Maamba Collieries Limited (MCL) is on schedule with the construction of a US$800 million coal-powered thermal electricity generation plant in the Sinazongwe (Southern Province). The project is the only large source of fossil fuel in Zambia and is served by a branch of the Mulobezi railway.
The construction of the first-ever coal plant in Zambia is being fast-tracked through the 15 contracted companies that are carrying out shared and specialised works ahead of the October 2014 deadline, when the plant will offload its first power Mega Watt to the population, through ZESCO.
Electric power construction company Shandong Electric Power Construction Corporation is carrying out the engineering, procurement and construction of the main power plant. MCL was given a notice-to-proceed on March 26, 2012 and has done massive work since then. Currently, there are two shaft units under construction at Maamba. The first is expected to be completed in October next year, while the second one will be commissioned in early 2015.
MCL has also been engaged to construct a 330 KV double circuit transmission line from Maamba to Muzuma substation, owned by Zesco. The Maamba Energy Coal plant will then offload its power into the national grid, through the double circuit transmission line, which will run a total distance of 46 km from Maamba to Muzuma.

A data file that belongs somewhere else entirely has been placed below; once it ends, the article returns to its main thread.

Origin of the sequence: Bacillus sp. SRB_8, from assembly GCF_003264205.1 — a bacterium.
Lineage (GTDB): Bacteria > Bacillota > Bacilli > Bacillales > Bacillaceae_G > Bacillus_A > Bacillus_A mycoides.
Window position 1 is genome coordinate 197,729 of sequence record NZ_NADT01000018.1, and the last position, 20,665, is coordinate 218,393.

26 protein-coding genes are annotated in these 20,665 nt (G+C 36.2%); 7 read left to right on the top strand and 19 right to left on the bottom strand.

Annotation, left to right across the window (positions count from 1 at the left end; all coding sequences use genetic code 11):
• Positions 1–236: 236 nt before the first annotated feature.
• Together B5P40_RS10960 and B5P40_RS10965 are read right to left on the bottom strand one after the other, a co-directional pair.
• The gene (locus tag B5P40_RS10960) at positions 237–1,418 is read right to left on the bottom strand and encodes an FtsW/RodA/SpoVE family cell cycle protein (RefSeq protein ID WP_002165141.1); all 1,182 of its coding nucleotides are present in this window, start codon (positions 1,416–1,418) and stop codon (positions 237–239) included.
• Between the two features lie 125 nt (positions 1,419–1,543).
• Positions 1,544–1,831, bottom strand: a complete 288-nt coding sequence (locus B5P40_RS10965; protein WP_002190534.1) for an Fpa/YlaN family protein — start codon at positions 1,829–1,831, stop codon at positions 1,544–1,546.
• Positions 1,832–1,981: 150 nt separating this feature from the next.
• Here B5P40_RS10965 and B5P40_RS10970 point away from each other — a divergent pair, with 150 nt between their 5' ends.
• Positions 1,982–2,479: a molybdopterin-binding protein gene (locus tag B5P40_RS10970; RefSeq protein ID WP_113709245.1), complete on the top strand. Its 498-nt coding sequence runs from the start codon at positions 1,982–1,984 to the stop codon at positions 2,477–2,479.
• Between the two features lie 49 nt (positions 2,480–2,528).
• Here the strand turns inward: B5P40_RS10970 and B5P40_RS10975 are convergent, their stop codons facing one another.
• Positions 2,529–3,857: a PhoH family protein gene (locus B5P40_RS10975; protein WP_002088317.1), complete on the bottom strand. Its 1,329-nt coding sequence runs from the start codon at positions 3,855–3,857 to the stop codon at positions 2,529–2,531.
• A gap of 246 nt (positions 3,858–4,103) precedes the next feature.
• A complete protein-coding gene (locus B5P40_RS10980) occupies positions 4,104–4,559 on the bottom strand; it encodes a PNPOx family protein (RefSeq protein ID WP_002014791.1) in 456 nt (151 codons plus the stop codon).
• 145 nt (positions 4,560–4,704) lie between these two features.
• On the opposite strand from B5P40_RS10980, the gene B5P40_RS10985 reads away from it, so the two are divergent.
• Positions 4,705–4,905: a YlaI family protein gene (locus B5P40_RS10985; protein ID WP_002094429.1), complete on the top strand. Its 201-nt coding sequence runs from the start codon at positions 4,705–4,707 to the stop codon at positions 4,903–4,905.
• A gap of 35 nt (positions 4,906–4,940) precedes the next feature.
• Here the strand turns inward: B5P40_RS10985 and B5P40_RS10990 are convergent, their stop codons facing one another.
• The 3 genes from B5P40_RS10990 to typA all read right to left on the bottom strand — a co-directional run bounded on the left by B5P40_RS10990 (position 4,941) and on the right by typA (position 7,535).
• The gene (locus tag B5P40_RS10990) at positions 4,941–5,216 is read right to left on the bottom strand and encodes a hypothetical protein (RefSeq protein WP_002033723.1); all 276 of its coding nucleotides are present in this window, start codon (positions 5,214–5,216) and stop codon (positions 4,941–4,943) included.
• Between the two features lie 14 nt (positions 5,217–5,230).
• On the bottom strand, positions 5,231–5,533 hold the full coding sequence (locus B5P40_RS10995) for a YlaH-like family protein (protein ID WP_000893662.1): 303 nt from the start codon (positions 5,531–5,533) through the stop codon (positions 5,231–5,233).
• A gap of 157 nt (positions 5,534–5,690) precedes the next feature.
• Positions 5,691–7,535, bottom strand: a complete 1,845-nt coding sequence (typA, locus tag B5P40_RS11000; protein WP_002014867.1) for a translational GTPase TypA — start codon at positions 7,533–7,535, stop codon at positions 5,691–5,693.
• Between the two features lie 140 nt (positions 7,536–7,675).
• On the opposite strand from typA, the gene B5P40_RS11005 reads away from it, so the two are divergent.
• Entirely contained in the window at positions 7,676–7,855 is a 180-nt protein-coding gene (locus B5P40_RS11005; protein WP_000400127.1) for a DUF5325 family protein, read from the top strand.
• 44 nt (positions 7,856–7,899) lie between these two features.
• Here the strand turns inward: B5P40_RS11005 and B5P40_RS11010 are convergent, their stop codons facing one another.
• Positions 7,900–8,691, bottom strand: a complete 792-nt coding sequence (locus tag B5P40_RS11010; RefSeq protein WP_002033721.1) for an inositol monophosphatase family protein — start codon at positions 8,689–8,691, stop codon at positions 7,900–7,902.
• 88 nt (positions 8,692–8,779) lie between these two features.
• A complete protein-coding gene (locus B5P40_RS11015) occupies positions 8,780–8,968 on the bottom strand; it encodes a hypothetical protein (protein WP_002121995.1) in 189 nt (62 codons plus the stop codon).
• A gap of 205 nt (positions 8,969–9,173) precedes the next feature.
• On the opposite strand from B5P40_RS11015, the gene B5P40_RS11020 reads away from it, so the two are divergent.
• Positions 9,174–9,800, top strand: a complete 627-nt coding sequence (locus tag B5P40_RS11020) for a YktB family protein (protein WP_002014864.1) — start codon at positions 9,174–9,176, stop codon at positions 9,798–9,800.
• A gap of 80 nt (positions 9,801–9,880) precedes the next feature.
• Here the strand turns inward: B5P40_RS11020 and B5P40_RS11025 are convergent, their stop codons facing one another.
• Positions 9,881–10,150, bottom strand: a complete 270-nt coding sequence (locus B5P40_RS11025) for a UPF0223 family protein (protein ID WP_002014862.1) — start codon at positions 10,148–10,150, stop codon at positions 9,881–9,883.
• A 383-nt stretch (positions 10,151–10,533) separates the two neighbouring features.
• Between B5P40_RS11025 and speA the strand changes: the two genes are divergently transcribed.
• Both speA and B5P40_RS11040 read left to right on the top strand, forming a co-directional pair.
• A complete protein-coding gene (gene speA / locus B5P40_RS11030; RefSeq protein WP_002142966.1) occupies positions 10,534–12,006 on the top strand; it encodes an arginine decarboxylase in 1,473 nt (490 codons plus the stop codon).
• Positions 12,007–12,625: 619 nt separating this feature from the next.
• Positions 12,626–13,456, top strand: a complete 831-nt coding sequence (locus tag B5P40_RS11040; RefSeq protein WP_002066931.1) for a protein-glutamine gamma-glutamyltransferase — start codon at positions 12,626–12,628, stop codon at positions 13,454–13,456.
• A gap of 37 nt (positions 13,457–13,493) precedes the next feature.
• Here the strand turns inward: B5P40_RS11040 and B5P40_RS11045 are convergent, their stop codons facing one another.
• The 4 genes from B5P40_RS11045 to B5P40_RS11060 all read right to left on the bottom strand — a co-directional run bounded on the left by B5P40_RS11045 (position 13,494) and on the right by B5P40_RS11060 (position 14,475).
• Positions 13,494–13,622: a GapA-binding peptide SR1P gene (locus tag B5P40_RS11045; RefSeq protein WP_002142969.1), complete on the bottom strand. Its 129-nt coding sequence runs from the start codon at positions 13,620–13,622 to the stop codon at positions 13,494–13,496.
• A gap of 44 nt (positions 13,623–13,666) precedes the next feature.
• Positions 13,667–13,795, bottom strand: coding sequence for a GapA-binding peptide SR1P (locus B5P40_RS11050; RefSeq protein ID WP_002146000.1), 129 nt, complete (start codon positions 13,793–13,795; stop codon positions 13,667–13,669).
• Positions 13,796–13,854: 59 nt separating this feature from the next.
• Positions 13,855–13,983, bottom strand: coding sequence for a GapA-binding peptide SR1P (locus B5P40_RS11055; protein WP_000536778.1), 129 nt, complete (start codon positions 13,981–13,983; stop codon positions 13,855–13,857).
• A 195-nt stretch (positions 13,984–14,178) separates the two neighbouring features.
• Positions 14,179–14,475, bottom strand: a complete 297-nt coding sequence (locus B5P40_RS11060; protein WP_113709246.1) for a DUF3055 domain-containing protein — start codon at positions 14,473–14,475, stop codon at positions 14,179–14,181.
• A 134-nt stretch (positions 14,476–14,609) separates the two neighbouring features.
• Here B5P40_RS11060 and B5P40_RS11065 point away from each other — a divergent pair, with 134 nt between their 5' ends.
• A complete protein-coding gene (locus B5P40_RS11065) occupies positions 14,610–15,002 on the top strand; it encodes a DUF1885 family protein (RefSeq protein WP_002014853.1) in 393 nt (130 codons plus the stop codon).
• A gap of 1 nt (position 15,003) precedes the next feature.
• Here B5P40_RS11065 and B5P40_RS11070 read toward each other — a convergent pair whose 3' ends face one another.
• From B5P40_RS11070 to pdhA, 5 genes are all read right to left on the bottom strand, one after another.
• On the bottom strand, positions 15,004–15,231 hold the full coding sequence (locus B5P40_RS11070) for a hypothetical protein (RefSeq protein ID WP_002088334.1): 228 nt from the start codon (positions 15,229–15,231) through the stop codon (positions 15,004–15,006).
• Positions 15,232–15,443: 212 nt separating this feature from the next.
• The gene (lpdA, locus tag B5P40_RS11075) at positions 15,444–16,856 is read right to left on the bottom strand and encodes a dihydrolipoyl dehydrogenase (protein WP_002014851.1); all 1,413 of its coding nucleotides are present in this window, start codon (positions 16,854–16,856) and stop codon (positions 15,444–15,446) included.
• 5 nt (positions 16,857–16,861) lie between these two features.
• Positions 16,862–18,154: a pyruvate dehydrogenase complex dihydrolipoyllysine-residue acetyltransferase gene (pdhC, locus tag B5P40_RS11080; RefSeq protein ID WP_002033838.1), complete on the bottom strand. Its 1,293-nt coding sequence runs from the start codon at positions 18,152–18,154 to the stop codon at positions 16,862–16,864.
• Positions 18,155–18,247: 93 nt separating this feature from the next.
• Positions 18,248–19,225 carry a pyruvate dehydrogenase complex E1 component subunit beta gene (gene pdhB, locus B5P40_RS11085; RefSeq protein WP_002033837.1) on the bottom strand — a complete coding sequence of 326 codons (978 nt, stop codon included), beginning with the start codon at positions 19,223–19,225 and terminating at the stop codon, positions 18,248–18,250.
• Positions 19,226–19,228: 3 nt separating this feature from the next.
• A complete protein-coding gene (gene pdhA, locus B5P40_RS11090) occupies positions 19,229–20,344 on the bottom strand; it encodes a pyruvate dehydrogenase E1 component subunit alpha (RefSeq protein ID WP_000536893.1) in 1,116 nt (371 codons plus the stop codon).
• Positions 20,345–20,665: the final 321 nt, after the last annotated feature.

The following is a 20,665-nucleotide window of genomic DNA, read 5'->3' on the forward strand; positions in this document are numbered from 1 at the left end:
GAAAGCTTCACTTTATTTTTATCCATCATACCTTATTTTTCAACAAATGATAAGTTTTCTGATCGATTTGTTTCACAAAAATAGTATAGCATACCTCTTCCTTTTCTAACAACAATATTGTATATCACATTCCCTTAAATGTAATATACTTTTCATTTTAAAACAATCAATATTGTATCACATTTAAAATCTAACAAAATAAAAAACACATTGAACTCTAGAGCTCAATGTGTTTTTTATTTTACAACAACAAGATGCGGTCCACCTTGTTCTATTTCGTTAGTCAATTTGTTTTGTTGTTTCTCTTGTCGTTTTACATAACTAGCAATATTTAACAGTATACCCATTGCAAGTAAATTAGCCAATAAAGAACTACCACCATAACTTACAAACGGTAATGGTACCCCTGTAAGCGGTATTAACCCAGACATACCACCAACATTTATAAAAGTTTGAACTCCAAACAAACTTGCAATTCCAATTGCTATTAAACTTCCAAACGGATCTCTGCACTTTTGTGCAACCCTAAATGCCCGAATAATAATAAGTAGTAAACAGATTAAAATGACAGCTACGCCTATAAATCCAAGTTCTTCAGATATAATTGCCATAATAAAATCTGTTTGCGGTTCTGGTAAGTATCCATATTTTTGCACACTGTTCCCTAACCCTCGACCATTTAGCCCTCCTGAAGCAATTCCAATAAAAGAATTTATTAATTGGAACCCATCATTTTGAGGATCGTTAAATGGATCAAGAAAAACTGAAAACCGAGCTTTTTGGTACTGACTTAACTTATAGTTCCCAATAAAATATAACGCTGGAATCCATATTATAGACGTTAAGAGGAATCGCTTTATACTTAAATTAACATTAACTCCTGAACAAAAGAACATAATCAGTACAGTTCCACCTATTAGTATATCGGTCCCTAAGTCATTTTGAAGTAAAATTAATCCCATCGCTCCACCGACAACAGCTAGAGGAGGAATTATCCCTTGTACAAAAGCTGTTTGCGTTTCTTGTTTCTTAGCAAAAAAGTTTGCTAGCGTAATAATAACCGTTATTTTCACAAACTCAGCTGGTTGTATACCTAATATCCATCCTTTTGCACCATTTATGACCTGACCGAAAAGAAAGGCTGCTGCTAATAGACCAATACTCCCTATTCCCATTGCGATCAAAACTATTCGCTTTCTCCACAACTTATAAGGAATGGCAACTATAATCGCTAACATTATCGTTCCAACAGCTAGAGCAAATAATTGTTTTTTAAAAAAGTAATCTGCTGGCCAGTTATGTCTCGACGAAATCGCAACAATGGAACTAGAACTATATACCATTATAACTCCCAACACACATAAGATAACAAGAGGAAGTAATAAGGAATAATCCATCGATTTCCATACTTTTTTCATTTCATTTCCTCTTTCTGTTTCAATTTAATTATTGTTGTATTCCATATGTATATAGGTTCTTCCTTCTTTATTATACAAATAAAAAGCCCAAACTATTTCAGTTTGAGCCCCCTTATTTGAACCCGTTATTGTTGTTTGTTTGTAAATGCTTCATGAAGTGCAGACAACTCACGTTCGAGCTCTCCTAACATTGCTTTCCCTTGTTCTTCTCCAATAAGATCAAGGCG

Presently, about 30% of the combined works related to the construction of the power plant have been achieved and the construction works have been intensified to meet the deadline, when the company will contribute the first 150 MW of electricity to the national grid, states MCL.
The Maamba coal mine is being developed under PPP with ZCCM-IH. GRZ is a 35% shareholder of MCL through ZCCM while Nava Bharat Ventures holds the remaining 65% of shares.
The MCL is breathing more life into Sinazongwe and the rest of the country. It is being delivered rapidly and the Government is to be commended. However, there are worrying reports that Nava Bharat Ventures is holding dark corner meetings with Government so that Zambia should forgo dividends when the project comes on stream. It is arguing that "ZCCM Investment Holdings has not contributed any funds".
But is contribution of funds the only criteria? It has previously need made clear by GRZ that it expects to get equity from partnering with foreign investors in energy and mining on the basis of a "free carry" since this is our country and our mining resources. Its called an "exogenous right". The proposal was 35% in these sorts of investment. Very much in line with the LCM deal. This approach is in fact very consistent with what Angola and other countries do. One hopes Energy Minister Chris Yaluma is not again on verge of another u-turn.
Chola Mukanga | Economist
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